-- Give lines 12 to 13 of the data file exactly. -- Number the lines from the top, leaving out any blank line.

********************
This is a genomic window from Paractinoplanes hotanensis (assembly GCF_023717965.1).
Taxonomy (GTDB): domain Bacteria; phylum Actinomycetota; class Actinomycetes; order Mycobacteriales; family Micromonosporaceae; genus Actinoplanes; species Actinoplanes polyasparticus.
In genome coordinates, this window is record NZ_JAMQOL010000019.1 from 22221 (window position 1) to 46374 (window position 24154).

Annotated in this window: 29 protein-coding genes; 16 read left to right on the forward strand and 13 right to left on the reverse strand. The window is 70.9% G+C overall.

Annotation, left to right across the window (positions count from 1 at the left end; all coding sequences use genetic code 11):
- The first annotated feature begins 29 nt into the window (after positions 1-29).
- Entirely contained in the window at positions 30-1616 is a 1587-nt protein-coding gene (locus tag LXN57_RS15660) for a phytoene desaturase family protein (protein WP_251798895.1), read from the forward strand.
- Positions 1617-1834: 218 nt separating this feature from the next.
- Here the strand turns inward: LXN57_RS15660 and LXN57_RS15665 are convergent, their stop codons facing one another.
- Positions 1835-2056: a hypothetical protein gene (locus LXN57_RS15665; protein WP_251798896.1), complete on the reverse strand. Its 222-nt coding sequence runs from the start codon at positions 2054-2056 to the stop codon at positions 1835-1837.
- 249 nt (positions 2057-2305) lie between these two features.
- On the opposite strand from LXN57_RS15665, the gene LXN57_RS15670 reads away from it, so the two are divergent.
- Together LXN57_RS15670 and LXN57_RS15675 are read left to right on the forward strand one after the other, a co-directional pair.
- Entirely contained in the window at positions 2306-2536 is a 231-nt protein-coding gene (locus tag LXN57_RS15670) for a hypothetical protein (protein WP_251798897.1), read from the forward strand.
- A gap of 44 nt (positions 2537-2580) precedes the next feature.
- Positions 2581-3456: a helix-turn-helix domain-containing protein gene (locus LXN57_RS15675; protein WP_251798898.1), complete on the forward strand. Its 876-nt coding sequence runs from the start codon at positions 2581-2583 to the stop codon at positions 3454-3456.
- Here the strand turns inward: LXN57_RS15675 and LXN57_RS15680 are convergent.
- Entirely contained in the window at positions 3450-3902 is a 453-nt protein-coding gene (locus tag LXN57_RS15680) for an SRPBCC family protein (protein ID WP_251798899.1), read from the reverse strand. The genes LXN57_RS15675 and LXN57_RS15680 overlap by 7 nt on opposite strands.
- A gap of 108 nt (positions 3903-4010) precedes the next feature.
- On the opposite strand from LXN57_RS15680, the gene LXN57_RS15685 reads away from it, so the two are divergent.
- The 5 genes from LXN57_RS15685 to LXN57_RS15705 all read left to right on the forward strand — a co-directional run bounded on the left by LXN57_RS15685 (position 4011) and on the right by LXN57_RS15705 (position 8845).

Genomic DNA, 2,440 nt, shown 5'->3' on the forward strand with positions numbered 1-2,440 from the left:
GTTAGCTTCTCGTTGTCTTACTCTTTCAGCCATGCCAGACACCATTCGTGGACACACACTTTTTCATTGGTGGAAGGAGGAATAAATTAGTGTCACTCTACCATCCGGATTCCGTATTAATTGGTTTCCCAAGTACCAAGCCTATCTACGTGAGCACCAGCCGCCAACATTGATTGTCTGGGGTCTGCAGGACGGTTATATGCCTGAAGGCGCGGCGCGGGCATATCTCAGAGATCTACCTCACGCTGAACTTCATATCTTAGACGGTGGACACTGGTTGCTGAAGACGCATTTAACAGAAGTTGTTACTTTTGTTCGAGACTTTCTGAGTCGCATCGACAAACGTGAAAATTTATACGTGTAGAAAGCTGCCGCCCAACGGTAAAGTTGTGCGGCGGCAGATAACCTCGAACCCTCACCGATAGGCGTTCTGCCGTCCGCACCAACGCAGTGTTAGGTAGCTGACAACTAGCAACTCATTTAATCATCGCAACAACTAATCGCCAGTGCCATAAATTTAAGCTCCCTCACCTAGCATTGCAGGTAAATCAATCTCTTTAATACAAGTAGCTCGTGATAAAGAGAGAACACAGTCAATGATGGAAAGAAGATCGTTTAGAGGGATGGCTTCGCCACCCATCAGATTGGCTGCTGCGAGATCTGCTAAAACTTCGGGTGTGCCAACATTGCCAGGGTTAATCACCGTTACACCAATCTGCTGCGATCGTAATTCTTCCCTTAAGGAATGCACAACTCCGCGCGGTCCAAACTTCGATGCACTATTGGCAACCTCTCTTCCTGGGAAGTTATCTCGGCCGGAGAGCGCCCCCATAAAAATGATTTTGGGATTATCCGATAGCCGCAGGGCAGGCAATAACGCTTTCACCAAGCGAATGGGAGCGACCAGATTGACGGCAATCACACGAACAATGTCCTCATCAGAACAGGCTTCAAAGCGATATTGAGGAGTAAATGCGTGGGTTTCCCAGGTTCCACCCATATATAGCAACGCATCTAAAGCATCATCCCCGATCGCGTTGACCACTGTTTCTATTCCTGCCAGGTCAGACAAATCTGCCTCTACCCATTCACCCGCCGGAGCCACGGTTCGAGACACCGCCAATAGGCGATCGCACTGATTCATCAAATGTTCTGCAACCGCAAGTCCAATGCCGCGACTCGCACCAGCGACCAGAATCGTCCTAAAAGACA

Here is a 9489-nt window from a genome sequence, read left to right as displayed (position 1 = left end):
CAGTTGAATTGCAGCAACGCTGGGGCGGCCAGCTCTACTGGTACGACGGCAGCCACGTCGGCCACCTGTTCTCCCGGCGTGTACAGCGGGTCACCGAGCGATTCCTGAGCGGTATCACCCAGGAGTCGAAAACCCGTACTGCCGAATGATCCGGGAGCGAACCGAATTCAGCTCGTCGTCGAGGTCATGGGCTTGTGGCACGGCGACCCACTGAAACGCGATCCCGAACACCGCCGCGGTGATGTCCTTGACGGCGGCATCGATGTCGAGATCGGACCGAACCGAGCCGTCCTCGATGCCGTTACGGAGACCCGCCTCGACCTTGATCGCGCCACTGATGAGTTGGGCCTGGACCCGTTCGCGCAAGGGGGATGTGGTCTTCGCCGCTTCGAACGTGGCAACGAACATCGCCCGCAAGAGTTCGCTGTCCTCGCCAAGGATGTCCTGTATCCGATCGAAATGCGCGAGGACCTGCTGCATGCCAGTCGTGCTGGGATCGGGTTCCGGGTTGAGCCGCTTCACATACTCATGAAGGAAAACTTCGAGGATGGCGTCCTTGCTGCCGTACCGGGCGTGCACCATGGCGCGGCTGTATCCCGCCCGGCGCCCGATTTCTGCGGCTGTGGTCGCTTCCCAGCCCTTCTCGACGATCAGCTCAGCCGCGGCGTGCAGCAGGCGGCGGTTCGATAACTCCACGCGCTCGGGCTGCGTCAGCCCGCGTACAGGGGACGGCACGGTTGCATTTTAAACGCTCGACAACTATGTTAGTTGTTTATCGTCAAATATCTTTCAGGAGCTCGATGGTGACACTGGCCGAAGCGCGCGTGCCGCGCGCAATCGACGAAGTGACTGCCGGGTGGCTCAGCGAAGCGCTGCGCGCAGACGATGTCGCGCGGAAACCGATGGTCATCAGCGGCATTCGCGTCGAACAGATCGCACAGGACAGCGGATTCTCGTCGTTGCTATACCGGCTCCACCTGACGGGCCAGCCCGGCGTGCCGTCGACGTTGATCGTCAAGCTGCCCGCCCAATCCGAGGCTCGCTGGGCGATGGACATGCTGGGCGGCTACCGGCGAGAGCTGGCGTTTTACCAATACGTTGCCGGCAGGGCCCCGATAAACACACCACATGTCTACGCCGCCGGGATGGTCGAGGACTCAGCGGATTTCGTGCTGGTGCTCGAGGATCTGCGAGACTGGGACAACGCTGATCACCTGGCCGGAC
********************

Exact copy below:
- On the opposite strand from LXN57_RS15665, the gene LXN57_RS15670 reads away from it, so the two are divergent.
- Together LXN57_RS15670 and LXN57_RS15675 are read left to right on the forward strand one after the other, a co-directional pair.